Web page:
Anguilla bets on mobile energy storage

From our Editorial Team

Photo: Minister Curtis Richardson (GoA) and Maura Appleberry (Gridspan) inside the mobile energy storage system

Contributing Authors:
Melissa Meade, Director of Environment, Government of AnguillaDallen Connor, Coordinator of Environmental Control and Pollution, Government of AnguillaAlec Macklis, Founder and CEO, Gridspan Energy

The Caribbean is a hotspot for innovative energy storage, and the new project out of Anguilla is the latest to make a splash. The 125-kW mobile containerized battery system from Gridspan Energy was installed at the Government Headquarters, NBA Building, but can be quickly deployed across the island to make the grid resilient to disruptions.

We spoke with the Government of Anguilla and Gridspan Energy to learn more about why Anguilla chose this technology, the project economics, and what the energy future looks like for the small Caribbean island. 

Can you explain why Anguilla chose to pursue this type of technology? What were the main considerations?

While shifting to renewable energy and implementing energy savings initiatives are important priorities, equally important are strengthening the reliability and resilience of critical facilities in light of increasingly powerful storms and hurricanes.

Gridspan’s mobile energy storage systems can be quickly deployed between critical facilities and used for solar or  backup power. This kind of flexible energy storage is well-suited to island communities seeking energy savings, reliability, resilience and sustainability.

Anguilla has been a regional thought leader and early adopter of island-centric energy technologies such as this, and we recognize the need to support innovations in  sustainable energy transition. The partnership between Gridspan Energy and the Government of Anguilla on this mobile energy storage initiative is an important step toward strengthening resiliency at critical facilities and responding to the challenges of climate change.

Photo left to right: Melissa Meade(GoA), Dallen Connor (GoA), David Bryan (GoA), Maura Appleberry (Gridspan), Alec Macklis (Gridspan), and P.S. Karim Hodge (GoA)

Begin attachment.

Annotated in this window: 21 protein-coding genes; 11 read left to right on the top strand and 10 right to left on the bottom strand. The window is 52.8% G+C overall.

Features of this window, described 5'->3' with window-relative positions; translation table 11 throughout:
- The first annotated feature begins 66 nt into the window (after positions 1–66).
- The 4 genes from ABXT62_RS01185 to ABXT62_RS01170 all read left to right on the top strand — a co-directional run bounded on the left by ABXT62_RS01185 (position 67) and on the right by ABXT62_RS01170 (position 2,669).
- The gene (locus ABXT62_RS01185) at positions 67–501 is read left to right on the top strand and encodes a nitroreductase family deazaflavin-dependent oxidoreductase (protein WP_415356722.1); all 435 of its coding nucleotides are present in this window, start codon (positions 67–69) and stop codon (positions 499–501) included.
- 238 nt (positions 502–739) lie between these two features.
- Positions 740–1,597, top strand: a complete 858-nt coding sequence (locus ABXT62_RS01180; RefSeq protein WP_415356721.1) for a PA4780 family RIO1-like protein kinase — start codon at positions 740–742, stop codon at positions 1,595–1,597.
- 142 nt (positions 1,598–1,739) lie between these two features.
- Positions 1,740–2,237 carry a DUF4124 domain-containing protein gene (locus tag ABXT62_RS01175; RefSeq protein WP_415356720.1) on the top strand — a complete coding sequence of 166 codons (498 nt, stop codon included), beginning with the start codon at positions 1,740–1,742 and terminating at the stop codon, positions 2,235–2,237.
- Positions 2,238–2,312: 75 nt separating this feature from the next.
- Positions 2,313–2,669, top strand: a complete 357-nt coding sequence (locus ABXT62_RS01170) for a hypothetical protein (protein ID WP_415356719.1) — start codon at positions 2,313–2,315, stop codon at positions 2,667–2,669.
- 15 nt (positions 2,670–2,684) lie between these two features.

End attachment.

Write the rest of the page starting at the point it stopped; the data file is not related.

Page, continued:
What are the cost comparisons for a more traditional energy storage system?

Gridspan’s mobile energy storage systems are cost-competitive with traditional energy storage systems due to installation savings and purpose-driven engineering. Where traditional systems ship enclosures, power electronics, and batteries separately and require expensive onsite installation, Gridspan systems ship fully integrated and can be connected in less than 15 minutes to a site prepared by a local electrician.

Unlike traditional systems, Gridspan’s mobile systems are suited for regular transit on either ships or trucks. Battery packs are by far the largest cost-component of any energy storage system and nearly all containerized storage integrators procure battery packs on the competitive market. The main cost differentiators come from design considerations and project development costs. As a lean start-up with low project development costs (driven by installation savings), Gridspan is able to offer competitively priced energy storage systems in a leasing structure.

How is the project being funded?

Gridspan Energy has fully funded this pilot project in order to demonstrate the technology and generate exposure for its mobile energy storage technology in the region. Since Gridspan Energy and its investors have fully funded this technology demonstration and impact evaluation, no costs are being passed to the consumer or tax-payer.

Anguilla is a British overseas territory. For islands that don’t have this distinction, would the economics still work? Would the project get built?

Yes, energy storage provides substantial value in diesel-burning islands through enabling solar energy utilization that displaces expensive diesel generation. While historically battery pack prices were too expensive for cost-effective energy storage, the costs have come down dramatically in recent years and now solar + storage solutions offer an economically viable alternative to diesel. The additional reliability and resiliency benefits are being evaluated during this pilot project to understand the economics behind mobile energy storage in disaster relief and response applications.

What other projects is Anguilla pursuing that will make the island’s grid more resilient to future severe weather events?

The Government of Anguilla is currently seeking partnerships through capital funding and technical assistance mechanisms from both regional and international bodies. Current projects under consideration include:

  • Burial of HV line within the central area of Anguilla
  • PV installation in critical sectors (water and agriculture)
  • Government EV fleet
  • Modern legislation
  • Integrated Resource Management Plan
    • Microgrids and RE Integration
    • Cost of services – tariff study
    • RE Policy and strategy

To ensure an efficient transition to renewable energy, the government believes the best way forward is an integrated action plan that engages both the private and government sector at all levels.

With this integrated approach, the government can guarantee the greatest benefit with the limited resources we currently have. Anguilla will also begin to look at international agencies for assistance in both financial and human capacity, to ensure that government and private agencies have the necessary tools and resources to make the grid more resilient to future severe weather events.